Drone Liability a Serious Threat to Your Assets
Some personal drone enthusiasts push the limits on how they use their drones, put people's lives in danger - and sometimes hamper public safety efforts during emergencies.
The problem of individuals flying their drones into disaster areas surfaced in 2017 during the aftermath of Hurricane Harvey. The authorities had to issue warnings for drone operators to stay away from rescue areas after several close calls with rescue aircraft.
And during the 2018 fires in Northern California, the state had to call off firefighting-plane flights on more than 30 occasions because drones were illegally flying in the area.
If any of these drones were to cause an accident, the human and financial cost could be staggering. Likewise, if your teenaged son injures someone or causes property damage with his drone, the liability would likely fall squarely on you.
Even if you fly your drone responsibly, accidents can happen, injuring a third party or damaging their property. Often though, you won't need to buy a separate drone policy if you have homeowner's or renter's insurance.
What homeowner's covers
Besides covering your home and property against fire, leaks, theft and other risks, the standard homeowner's insurance policy also covers liability claims, like if you crash your drone through your neighbor's window.
There are two coverages that come into play:
If you crash your drone into your own living room window, since the drone is your personal property, you may file a claim against the drone and your insurance may pay you out for the damage, after deductibles. Insurers in this case would likely treat your drone like a remote control aircraft.
If your drone injures a third party, your homeowner's liability coverage would pay their medical bills. Be warned though, if the costs exceed your policy limits the injured party may sue you and you could be on the hook for further damages. The liability portion of the policy would, however, likely cover your legal fees.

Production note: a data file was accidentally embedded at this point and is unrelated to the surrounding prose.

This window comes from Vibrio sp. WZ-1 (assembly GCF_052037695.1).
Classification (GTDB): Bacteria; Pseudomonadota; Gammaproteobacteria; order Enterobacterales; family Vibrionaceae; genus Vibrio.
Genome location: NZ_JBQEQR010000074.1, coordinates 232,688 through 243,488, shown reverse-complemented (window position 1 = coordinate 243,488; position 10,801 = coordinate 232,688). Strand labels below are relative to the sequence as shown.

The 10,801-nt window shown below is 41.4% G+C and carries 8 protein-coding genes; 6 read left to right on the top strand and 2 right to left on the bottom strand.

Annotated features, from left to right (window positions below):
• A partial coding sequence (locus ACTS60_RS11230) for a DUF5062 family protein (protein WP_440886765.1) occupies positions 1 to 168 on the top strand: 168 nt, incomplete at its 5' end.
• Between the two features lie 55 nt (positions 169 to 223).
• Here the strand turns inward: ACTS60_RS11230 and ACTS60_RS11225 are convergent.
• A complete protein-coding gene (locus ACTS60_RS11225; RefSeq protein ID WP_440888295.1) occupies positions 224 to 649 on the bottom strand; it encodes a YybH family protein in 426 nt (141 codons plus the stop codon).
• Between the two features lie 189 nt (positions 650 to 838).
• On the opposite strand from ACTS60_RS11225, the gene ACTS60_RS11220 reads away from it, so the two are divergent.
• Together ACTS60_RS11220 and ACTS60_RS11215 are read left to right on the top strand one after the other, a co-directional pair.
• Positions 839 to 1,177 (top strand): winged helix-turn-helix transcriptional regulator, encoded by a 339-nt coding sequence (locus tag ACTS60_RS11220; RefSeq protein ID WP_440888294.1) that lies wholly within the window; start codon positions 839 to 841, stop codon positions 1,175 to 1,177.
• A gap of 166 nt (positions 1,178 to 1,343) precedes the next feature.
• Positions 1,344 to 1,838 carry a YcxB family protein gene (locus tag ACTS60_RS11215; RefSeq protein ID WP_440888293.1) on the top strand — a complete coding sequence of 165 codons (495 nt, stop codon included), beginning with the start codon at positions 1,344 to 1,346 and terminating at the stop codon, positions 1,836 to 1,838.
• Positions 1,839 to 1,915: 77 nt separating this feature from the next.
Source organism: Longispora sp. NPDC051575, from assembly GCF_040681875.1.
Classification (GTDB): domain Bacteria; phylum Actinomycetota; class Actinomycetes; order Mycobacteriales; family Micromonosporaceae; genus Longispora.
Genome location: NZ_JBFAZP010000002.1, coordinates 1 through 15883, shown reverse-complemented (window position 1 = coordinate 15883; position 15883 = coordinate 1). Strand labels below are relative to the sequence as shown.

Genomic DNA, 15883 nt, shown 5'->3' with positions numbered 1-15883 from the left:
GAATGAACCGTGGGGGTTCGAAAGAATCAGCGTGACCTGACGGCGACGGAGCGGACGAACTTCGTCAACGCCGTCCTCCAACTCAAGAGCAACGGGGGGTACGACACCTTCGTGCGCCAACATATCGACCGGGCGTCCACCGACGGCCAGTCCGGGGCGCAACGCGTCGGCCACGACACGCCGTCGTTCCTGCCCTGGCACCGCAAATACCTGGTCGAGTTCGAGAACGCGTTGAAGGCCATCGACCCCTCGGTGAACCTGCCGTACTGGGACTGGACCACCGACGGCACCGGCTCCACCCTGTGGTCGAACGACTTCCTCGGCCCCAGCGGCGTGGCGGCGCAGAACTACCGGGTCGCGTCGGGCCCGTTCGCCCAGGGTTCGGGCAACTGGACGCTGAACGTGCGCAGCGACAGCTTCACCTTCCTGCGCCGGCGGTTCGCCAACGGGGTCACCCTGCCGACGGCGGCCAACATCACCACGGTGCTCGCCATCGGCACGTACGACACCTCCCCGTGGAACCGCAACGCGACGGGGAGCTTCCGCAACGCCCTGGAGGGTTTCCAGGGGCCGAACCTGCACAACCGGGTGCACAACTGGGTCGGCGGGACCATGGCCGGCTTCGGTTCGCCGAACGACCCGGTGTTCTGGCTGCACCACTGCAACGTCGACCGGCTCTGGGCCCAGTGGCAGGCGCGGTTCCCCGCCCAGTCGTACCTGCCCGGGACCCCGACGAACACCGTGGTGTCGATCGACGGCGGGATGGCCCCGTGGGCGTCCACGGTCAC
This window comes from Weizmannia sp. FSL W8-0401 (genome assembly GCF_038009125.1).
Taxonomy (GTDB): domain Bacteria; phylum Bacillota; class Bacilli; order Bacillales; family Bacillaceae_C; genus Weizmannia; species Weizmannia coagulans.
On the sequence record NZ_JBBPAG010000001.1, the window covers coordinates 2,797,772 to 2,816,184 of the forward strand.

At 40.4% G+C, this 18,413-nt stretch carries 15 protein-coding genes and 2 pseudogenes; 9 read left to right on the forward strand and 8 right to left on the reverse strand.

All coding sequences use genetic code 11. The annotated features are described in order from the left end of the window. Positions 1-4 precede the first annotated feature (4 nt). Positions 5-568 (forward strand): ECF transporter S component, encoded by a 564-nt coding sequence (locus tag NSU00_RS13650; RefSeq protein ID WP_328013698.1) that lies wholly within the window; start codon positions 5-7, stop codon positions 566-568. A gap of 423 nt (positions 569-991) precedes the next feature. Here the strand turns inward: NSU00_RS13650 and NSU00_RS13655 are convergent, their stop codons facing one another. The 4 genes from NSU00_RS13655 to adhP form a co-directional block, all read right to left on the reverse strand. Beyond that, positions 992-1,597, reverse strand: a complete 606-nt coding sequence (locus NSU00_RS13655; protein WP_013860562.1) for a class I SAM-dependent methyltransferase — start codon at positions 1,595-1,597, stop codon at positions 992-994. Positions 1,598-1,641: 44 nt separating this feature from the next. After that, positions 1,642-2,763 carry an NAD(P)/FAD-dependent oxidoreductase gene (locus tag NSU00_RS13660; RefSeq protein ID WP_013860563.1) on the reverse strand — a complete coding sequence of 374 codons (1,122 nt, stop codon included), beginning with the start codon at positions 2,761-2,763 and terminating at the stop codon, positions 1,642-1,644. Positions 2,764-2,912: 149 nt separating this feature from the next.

Still, you may want to check your liability limits and talk to us to see if they are adequate. Often minimum liability limits in homeowner's policies may not be enough if someone is seriously injured or loses an eye. If you are regularly using your drone in areas where there are other people, you may want to consider increasing the coverage if you can.
Most homeowner's insurance policies provide a minimum of $100,000 worth of liability insurance, but higher amounts are available and, increasingly, the Insurance Information Institute recommends that homeowners consider purchasing at least $300,000 to $500,000 worth of liability coverage.
If you still feel like your liability coverage won't be enough and want to enjoy playing with your drone, anxiety-free, consider an umbrella policy.
Umbrella coverage gives you an additional layer of liability coverage for more serious incidents of injury or property damage to a third party. After all, medical and legal expenses can add up quickly and you likely don't have the cash lying around to cover any excess amounts above your homeowner's insurance policy limits.
Invest in this type of coverage if you want to protect your assets.
Umbrella coverage consists of bodily injury and property damage liability coverage. It will cover:
- Injured party's medical expenses
- Third party property damage
- Legal expenses if they sue you.
The coverage comes in increments of $1 million to $10 million or more. The premiums are affordable and range around a $300 or $400 a year for each $1 million in coverage.
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